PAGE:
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Matter and Energy

Particle Accelerators: Accelerating Our Knowledge of Fundamental Units of Matter

Particle accelerators allow scientists to give small-massed particles, such as protons and electrons, a substantial amount of kinetic energy to collide with targets in order to study subatomic particles.

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Karyn Frick Awarded Medtronic Prize for Women’s Health Research

Yale associate professor of psychology Karyn Frick was awarded the third annual Society for Women’s Health Research Medtronic Prize for Scientific Contributions to Women’s Health.

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Synthetic Proteins: Designing Your Own Biomedical Toolkit

The lab of Dr. Alanna Schepartz, Milton Harris ’29 is changing how researchers study proteins by pioneering research into the design and synthesis of three classes of molecules: miniature proteins, ß-peptide foldamers, and proto-fluorescent probes.

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Undergraduate Profile: Micah Ziegler PC ’08: “A Man of Sustainable Ambitions”

After graduating with a B.S. in Chemistry and a wealth of academic honors, Micah Ziegler plans to use his skills to develop sustainable technologies and to promote the message of environmental protection.

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let-7 miRNA Helps Suppress Lung Tumor Cells

Recently, Dr. Frank Slack, Associate Professor of Molecular, Cellular, and Developmental Biology, made further breakthroughs working with these miRNA molecules, specifically with the let-7 miRNA and its use as a lung tumor-suppressor.

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Crystallizing the Architects of Diversity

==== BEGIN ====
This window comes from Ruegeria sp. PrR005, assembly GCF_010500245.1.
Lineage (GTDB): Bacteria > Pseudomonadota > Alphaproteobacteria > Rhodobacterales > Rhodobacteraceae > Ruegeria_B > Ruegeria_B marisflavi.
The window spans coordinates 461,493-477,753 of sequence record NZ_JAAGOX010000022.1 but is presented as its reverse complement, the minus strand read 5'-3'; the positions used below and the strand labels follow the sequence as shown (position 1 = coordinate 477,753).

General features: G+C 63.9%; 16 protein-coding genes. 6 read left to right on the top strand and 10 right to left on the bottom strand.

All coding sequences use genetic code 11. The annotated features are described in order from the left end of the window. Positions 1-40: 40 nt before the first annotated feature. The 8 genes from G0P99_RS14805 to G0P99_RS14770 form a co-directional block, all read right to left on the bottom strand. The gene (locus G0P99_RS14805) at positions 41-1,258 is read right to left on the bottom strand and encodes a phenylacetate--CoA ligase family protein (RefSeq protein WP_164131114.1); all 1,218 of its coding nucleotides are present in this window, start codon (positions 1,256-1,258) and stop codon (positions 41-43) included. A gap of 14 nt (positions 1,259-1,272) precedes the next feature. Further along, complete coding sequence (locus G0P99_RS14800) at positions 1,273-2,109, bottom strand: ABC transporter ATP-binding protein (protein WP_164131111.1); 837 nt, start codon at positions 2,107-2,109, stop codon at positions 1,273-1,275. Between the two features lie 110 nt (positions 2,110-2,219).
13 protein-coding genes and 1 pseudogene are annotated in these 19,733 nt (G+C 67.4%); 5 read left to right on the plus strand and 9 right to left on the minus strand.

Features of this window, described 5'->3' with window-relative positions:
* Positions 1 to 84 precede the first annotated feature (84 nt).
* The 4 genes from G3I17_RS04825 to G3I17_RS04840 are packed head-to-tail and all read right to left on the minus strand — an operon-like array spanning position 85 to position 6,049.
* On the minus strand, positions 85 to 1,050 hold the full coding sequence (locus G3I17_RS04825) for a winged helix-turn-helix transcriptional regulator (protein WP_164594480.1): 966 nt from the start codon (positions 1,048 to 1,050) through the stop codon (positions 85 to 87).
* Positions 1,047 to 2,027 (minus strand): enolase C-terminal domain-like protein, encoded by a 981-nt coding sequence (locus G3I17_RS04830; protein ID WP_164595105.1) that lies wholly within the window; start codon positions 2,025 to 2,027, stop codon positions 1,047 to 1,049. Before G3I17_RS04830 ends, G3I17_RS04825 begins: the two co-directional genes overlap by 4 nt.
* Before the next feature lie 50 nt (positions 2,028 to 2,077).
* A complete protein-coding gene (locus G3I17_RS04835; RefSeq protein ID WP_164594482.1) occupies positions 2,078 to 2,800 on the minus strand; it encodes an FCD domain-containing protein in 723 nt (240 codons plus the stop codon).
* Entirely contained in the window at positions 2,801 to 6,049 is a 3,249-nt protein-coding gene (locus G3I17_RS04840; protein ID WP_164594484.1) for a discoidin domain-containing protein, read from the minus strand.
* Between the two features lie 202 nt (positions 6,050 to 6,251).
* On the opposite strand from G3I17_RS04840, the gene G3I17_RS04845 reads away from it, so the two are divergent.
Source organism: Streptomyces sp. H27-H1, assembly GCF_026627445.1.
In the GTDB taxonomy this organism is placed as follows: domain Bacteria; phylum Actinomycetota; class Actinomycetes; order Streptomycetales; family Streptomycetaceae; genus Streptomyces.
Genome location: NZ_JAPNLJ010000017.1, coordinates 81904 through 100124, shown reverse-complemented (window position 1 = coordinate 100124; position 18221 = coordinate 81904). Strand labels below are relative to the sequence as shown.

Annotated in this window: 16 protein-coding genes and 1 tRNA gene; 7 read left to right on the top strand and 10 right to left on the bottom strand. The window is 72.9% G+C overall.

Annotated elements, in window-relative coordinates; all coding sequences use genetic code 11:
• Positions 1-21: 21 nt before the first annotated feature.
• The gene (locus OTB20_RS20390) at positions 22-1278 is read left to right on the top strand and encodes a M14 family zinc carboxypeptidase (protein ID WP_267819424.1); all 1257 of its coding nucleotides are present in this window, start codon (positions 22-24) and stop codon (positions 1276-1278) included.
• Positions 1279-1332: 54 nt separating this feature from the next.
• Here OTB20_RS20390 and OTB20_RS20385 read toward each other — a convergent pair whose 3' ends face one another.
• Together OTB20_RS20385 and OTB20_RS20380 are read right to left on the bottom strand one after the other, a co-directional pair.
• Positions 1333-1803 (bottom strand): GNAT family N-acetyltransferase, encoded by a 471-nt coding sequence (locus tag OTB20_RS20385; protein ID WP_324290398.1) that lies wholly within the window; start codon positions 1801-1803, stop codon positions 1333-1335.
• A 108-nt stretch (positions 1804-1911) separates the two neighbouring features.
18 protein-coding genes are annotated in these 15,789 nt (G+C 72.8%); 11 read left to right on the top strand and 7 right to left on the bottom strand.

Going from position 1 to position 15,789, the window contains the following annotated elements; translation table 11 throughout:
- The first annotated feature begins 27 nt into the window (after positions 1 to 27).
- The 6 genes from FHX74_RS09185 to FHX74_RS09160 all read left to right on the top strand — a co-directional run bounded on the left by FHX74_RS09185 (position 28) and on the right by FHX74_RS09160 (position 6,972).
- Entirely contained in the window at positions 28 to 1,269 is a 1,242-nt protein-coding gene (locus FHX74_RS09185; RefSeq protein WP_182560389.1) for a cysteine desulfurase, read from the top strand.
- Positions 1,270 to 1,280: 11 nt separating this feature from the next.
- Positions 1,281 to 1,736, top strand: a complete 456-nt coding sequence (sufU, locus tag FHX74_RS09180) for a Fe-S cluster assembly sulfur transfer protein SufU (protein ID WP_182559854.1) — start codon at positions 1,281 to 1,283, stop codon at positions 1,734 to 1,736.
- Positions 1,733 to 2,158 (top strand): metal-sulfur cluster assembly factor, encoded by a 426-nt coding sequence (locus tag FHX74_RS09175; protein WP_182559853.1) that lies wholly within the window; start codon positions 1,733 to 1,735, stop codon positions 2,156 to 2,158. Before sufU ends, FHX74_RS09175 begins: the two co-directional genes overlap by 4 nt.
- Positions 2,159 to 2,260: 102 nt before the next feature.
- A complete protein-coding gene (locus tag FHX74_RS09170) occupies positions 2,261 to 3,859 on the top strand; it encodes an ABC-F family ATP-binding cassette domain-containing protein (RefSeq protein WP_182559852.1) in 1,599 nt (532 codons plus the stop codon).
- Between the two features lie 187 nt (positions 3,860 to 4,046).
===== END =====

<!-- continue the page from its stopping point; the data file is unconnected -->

Professor Anna M. Pyle recently led a group of researchers who solved the structure of the group II splicing intron, a molecule responsible for diversifying the world’s most ancient organisms.

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Polycystic Kidney Disease: Traditional Chinese medicine inspires modern-day therapy

Last year, a team led by Professor Craig Crews of Departments of Molecular, Cellular, & Developmental Biology, Pharmacology, and Chemistry) stumbled onto an herb that could potentially be of use in treating Autosomal Dominant Polycystic Kidney Disease (ADPKD).

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CRISP Materials Research: Unlocking the Potential of Complex Metal Oxides

Few undergrads may know this, but Yale is the home of one of the nation’s premier materials science research centers, the Center for Research on Interface Structures and Phenomena (CRISP).

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How is duct tape made?

Duct tape may just be the “ultimate material,” but what makes it so resilient?

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Undergrad profile: Sun Lee, SY ’09

Last March, Sun Lee, SY ’09, found herself with fourteen other Yalies, a professor, and a guide in the rainforest of Peru, slashing her way through the underbrush in search of plants. As part of the Rain Forest Expedition course,

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